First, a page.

Amanda Watson
News Editor
2 minute read
5 Apr 2014
9:00 am

DA’s SMS is fair comment – court

Amanda Watson

It is fair comment to say the Nkandla report by Public Protector Thuli Madonsela shows President Jacob Zuma stole your money to build his R246 million home.

FILE PICTURE: Spokesperson for ANC, Jackson Mthembu greets the DA Gauteng premier candidate Mmusi Maimane , 02 April 2014, outside the South Gauteng High court, Johannesburg, after the ANC lodged an urgent application in the high court against the DA on a text message relating to Thuli Madonsela's Nkandla report that the ANC claims is not factual. Picture: Alaister Russell

That was the finding made by Acting Judge Michael Hellens in the South Gauteng High Court in Johannesburg yesterday.

The ANC had dragged the DA into court after being challenged by DA Parliamentary leader Lindiwe Mazibuko over an SMS, which read in part: “The Nkandla report shows how Zuma stole your money to build his R246m home.”

It had sought to restrain the DA from further disseminating it and wanted a declaration the SMS was false information in contravention of the Electoral Act and an apology.

The ANC wants the High Court to compel the DA to comply with the Electoral Act in terms of the prohibition of publishing of false information. This after it sent out and SMS accusing President Jacob Zuma of stealing public money.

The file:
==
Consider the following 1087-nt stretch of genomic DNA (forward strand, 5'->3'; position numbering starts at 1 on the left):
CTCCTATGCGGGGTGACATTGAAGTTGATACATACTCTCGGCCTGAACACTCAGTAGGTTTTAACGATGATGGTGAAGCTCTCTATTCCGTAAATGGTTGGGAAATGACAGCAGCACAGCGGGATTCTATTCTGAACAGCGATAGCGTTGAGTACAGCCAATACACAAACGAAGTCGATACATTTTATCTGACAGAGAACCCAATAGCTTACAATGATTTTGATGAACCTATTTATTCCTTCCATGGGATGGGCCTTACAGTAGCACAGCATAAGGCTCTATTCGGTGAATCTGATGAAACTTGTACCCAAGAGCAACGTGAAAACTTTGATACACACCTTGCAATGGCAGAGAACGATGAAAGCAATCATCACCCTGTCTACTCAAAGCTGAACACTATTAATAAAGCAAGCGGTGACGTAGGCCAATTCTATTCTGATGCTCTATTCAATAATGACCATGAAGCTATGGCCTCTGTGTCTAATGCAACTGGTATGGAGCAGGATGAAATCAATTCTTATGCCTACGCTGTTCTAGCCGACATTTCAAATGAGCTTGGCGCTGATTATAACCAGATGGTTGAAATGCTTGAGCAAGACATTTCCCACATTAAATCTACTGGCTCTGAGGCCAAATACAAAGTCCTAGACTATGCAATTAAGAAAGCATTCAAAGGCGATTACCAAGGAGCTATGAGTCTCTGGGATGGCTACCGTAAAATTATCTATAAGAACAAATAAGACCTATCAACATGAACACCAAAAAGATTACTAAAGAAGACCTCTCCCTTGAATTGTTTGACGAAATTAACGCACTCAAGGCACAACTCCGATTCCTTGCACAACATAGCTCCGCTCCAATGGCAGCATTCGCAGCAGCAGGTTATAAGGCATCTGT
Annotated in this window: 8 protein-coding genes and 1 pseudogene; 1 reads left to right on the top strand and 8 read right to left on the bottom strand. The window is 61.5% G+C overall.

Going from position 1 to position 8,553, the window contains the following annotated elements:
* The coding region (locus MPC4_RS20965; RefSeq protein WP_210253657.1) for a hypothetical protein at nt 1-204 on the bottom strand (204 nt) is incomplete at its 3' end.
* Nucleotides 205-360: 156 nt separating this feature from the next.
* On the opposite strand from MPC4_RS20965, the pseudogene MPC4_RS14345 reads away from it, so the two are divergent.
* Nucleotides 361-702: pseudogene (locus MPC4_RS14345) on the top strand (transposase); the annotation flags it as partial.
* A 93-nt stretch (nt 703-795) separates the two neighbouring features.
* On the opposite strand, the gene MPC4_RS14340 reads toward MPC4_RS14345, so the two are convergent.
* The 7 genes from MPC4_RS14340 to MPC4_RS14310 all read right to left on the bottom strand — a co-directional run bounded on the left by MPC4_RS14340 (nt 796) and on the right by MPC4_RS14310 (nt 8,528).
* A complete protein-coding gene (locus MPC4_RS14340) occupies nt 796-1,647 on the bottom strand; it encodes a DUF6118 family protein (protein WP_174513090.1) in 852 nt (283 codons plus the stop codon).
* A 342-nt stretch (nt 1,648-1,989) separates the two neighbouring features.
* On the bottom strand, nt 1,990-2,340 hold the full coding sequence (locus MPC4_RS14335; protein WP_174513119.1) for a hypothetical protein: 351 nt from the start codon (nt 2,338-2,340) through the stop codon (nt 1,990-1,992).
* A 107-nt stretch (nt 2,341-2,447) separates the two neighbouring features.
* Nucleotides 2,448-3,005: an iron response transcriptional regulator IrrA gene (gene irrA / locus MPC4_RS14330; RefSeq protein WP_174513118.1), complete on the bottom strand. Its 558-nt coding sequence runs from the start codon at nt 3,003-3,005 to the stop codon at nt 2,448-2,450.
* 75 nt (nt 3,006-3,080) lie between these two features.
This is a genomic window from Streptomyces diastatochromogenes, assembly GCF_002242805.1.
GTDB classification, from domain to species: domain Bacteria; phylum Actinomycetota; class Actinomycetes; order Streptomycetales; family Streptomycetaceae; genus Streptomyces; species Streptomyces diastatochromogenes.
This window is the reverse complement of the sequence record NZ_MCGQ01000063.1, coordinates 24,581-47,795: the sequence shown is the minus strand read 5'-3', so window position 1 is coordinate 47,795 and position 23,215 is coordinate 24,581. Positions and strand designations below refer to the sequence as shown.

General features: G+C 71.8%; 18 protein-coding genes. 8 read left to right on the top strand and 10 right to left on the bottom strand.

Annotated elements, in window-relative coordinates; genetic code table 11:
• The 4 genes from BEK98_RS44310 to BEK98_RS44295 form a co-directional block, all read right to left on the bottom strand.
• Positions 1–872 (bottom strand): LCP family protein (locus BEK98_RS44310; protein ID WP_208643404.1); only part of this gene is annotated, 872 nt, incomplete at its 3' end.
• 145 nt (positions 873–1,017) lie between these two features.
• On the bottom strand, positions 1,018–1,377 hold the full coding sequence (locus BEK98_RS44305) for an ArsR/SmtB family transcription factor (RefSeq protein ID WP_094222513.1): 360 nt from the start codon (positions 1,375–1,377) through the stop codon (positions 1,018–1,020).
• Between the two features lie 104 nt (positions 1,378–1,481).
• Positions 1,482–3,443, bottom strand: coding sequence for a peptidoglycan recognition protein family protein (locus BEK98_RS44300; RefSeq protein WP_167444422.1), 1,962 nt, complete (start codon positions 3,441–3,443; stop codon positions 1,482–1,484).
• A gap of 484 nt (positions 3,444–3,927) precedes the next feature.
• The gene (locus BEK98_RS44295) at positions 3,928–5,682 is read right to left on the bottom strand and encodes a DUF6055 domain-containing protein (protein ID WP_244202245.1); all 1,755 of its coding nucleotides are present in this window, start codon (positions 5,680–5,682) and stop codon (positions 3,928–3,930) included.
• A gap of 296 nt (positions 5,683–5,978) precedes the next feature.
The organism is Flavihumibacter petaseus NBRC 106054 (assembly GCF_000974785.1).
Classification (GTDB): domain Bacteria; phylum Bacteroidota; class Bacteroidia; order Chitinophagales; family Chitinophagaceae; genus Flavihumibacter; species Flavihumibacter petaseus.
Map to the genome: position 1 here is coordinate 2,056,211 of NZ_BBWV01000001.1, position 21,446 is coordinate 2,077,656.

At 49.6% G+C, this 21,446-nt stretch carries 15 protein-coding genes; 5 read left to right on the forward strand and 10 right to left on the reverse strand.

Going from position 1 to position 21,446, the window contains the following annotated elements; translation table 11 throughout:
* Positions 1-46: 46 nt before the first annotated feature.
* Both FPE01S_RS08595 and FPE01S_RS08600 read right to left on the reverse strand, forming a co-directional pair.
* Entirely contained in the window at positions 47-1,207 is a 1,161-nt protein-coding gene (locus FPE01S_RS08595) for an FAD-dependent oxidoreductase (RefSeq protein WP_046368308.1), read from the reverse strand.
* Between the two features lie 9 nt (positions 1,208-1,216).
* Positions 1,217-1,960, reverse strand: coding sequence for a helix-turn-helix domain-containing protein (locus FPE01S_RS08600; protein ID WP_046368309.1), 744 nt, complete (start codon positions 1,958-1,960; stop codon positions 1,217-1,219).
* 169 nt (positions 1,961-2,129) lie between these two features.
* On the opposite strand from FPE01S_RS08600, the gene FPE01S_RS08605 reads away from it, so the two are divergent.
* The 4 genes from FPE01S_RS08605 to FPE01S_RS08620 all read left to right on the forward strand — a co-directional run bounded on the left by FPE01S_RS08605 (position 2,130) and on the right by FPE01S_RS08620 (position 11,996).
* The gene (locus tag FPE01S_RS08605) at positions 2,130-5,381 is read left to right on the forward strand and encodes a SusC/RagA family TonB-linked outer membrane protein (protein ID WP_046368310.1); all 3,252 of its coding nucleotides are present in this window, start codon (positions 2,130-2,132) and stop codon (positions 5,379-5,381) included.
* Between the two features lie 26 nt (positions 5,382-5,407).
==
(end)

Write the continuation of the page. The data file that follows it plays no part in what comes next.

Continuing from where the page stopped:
The ANC wants the High Court to compel the DA to comply with the Electoral Act in terms of the prohibition of publishing of false information. This after it sent out and SMS accusing President Jacob Zuma of stealing public money.

It was not to be.

The ANC’s case may have started going awry when it let the court decide whether it was sitting as a High Court, or an Electoral Court, as each had powers specific to its function.
Critically, Judge Hellens decided the High Court would render its verdict, read with sections of the Electoral Court – instead of the other way around – as this gave it greater statutory powers.

Judge Hellens noted the ANC fell at the first hurdle by failing to provide a comparison to the SMS by not attaching the Nkandla report to its heads of argument.

Judge Hellens was visibly irked by this “fatal omission” and referred to it several times during the submissions and his findings.

When the judge found the SMS was fair comment, the tension in the courtroom was palpable.

Moving on to the Nkandla report itself, Judge Hellens noted he had to make “a trite but trenchant observation”. After dealing with a number of controls a president of South Africa is subject to in terms of public money, he slammed reckless spending by saying: “Whimsical and uncontrolled use of public funds is not tolerated in a democracy such as ours.”

Then Judge Hellens began picking on the word “loot”.

“The use of the word ‘loot’ must be understood to have been meant intentionally by the Public Protector. The totality of the findings speak of an untrammeled and uncontrolled or substantially uncontrolled access to public funds to benefit, without adequate lawful authority, the president,” said Judge Hellens.

He went on to find the SMS qualified as a genuine expression of opinion of a fair person.

Judge Hellens dismissed the ANC’s application with costs.